The North Island's north-east coast and the greater Marlborough Sounds area provide New Zealand's two prime cruising areas. Many visitors only experience Queen Charlotte Sound as their ferry cruises into Picton, but this is only a small part of the broader “Sounds” cruising area also comprising Kerepuru and Pelorus Sounds, D'Urville and several other smaller islands, Taman Bay including the coastal sections of the Abel Tasman National Park and Golden Bay, together constituting over a fifth of New Zealand's entire coastline.
The majority of cruisers here are South Islanders, but some hardy Wellingtonians venture across the often challenging (particularly in fresh northerlies and southerlies) Cook Strait, both from Wellington harbour itself, some 50 miles distant and from Mana only about 25 miles away.
Indeed the notorious Cook Strait has a history of shipwrecks including the Union Steamship Company's ferry Wahine in 1968 in winds up to 160 knots with the loss of 153 lives and the Soviet Union's cruise ship Mikhail Lermontov in 1986 with the loss of one crew member.

In early January we arrive by ferry after a calm Cook Strait crossing, entering the Tory Channel with its swirling tidal rips to view wooded hills gently sloping down from around 600 metres in places to sparkling blue (albeit rather chilly) waters, rocky shorelines and delightful sandy coves. Heading up Queen Charlotte Sound to Picton we pass fish farms and sparsely situated holiday homes, many with the ultimate in privacy being accessible only by sea. Later the building intensity increases as we pass the impressive Waikawa marina to port. This is New Zealand's third largest marina and one of five in the area, the others being located at Picton, Havelock, Nelson and Port Tarakohe (near Takaka) all with fuel available.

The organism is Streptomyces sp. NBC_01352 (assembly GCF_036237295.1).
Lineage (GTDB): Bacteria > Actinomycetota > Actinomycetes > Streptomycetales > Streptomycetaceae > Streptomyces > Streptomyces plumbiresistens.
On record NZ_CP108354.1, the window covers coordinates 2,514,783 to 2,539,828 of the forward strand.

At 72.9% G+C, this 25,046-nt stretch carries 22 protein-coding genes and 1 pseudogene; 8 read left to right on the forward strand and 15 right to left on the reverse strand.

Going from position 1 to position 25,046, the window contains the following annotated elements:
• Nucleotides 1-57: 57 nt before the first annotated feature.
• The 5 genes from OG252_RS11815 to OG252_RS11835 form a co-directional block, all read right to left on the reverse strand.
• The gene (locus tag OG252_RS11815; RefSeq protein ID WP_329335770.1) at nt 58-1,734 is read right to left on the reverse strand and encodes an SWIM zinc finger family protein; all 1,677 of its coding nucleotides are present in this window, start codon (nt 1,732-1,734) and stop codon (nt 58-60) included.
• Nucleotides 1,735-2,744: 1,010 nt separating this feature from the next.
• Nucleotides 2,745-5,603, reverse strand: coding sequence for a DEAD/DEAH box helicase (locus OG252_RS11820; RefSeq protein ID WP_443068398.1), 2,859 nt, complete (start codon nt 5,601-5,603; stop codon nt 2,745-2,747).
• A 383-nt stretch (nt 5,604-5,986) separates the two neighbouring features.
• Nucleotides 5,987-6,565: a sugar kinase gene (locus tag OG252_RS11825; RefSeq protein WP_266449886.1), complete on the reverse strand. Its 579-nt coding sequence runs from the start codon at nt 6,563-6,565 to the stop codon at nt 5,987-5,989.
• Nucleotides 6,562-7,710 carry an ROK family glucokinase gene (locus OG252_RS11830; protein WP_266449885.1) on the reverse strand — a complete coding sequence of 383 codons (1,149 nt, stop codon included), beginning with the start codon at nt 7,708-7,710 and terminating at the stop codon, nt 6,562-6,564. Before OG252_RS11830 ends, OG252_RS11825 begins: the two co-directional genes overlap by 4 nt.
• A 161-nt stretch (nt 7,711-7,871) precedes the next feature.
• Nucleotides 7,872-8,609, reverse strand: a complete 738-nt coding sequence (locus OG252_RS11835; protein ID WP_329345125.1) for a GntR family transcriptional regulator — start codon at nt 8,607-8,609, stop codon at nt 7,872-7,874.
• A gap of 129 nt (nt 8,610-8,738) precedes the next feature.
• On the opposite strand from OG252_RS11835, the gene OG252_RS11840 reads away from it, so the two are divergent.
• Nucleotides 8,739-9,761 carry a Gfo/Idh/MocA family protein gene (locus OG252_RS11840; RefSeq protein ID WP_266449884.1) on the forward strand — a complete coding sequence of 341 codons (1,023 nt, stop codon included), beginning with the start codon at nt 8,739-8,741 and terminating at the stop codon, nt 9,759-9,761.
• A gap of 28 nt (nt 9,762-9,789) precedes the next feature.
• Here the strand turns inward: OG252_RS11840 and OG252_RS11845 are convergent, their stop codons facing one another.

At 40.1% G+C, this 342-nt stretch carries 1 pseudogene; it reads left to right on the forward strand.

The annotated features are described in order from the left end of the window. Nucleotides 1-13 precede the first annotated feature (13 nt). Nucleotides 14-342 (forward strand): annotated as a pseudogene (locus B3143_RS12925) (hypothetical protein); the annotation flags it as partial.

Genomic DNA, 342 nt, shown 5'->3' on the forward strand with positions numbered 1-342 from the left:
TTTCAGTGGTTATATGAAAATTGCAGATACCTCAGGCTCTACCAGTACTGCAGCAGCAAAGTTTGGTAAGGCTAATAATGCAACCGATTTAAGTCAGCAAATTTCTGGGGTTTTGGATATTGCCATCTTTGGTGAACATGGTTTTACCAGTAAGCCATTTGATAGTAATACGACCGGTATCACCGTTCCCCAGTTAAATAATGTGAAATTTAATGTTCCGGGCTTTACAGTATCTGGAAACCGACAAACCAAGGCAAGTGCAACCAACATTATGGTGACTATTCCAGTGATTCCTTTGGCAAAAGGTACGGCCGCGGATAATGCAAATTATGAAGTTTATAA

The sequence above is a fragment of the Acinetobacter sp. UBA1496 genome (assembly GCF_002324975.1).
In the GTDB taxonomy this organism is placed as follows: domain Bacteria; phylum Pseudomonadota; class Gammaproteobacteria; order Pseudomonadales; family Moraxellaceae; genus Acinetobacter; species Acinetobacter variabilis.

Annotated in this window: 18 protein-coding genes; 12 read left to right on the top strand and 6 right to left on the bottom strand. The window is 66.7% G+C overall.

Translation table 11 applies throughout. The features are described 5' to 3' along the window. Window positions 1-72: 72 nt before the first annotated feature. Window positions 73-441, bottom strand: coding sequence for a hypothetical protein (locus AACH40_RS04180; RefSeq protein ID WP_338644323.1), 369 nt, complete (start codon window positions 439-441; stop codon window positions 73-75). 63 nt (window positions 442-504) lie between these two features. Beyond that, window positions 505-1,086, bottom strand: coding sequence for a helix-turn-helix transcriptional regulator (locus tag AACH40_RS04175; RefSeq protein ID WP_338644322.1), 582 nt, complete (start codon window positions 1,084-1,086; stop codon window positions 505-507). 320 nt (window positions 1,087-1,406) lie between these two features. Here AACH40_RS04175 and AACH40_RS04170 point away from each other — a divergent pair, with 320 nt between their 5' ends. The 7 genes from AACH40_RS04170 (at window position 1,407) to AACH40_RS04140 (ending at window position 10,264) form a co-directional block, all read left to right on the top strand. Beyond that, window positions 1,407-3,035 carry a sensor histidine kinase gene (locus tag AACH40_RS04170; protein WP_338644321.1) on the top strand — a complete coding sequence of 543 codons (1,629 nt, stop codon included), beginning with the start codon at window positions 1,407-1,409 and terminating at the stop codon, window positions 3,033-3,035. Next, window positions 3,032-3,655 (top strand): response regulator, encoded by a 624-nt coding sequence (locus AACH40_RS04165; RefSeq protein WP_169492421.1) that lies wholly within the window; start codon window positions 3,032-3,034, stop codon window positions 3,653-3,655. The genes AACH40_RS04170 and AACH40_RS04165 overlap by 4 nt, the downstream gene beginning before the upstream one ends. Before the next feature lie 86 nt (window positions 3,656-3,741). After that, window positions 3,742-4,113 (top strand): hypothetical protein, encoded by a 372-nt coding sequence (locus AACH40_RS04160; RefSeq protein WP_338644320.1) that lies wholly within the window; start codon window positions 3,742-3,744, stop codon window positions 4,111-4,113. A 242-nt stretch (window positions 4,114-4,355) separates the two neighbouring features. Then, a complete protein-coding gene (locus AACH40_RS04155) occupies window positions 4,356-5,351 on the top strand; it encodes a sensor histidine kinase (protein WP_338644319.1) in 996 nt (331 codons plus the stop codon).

Maori have inhabited the area for several hundred years and the first European to visit here was Abel Tasman in 1642, but it was well over a hundred years before the next Europeans led by Captain Cook visited here in 1770. He made efforts to meet and understand Maori and while this was largely successful there were also some violent encounters. Whalers established shore stations during the 1820s and although whaling's heyday was over by 1850 the last station didn't close until 1964.